Winnipeg Free Press - PRINT EDITION

Frozen friendships forged

Zoo's polar bears meet public

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A life-long friendship began in a snowy enclosure at Assiniboine Park Zoo on Friday.

And not just between two young female polar bears, either. Don't forget about the humans.

"This is really exciting for Winnipeg," said a bundled-up Allison Stephensen, who was there to see the unveiling of the zoo's two polar bear cubs, Aurora and Kaska. "It's great for tourism. People will come to see this. It will give us something special in Canada."

Stephensen, along with daughter Alex, was one of the first visitors on Friday to catch a glimpse of the female cubs spending their initial day together at the International Polar Bear Conservation Centre. Both Aurora and Kaska, who had been found orphaned in Churchill, were frolicking about their enclosure, which is bookended by male adult bears Hudson on one side and Storm on the other.

The four animals are the first to find refuge in the centre, a $4.5-million facility that will serve as a residence for orphaned, injured or problem bears. The IPBCC is the first phase of a $200-million project -- which will include an exhibit called Journey to Churchill -- that is expected to be completed in the summer of 2014.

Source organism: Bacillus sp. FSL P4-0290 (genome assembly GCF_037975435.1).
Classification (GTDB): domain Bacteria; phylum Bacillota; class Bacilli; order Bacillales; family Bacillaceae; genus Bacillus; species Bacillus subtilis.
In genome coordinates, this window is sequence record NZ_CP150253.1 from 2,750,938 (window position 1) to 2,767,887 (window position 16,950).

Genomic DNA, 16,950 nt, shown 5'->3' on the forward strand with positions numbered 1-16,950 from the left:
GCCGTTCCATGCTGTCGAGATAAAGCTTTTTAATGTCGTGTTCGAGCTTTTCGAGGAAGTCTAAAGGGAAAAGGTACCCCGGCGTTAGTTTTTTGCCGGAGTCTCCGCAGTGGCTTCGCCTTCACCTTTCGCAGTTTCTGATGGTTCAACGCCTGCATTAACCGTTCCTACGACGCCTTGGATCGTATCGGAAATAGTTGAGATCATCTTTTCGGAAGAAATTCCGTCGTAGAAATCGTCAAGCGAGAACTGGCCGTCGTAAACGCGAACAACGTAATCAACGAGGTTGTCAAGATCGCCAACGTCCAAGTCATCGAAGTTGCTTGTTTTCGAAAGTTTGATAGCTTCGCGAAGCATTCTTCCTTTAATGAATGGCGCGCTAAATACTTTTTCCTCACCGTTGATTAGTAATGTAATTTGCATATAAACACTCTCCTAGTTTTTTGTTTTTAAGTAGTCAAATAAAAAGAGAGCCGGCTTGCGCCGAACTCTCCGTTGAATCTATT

Aurora and Kaska, however, had just been paired together as of Thursday evening.

And how have the two girls been getting along?

"They're like two little kids," said Dr. Brian Joseph, director of zoological operations. "They're great friends. They're having fun exploring the exhibits. They're sliding around in the snow, investigating together. And they'll probably be friends for life. For the next 30-some years they'll probably be companions.

"Having them together makes their world much more interesting than if they were by themselves. And if they were left in their natural environment they would have perished by now. They're way too young to survive on their own."

The cubs will remain on exhibit during regular zoo hours. However, as a bonus, admission to Assiniboine Zoo will be free to children ages 12 and under starting Dec. 21 through to Jan. 5. Hours of operation are from 9 a.m. - 4 p.m. (9 a.m. - noon on Dec. 24 and closed on Christmas Day).

Joseph said the winter holidays are an ideal time to see the bears.

"It's the perfect time because you can come see them in polar bear weather," he noted. "You get to see them slide around in the snow just like you would up in Churchill."

Also, the Riley Family Duck Pond at Assiniboine Park will be officially opened for the season today at noon. The family-style toboggan run located just south of the pond will also be open to the public.

randy.turner@freepress.mb.ca

Republished from the Winnipeg Free Press print edition December 21, 2013 A2

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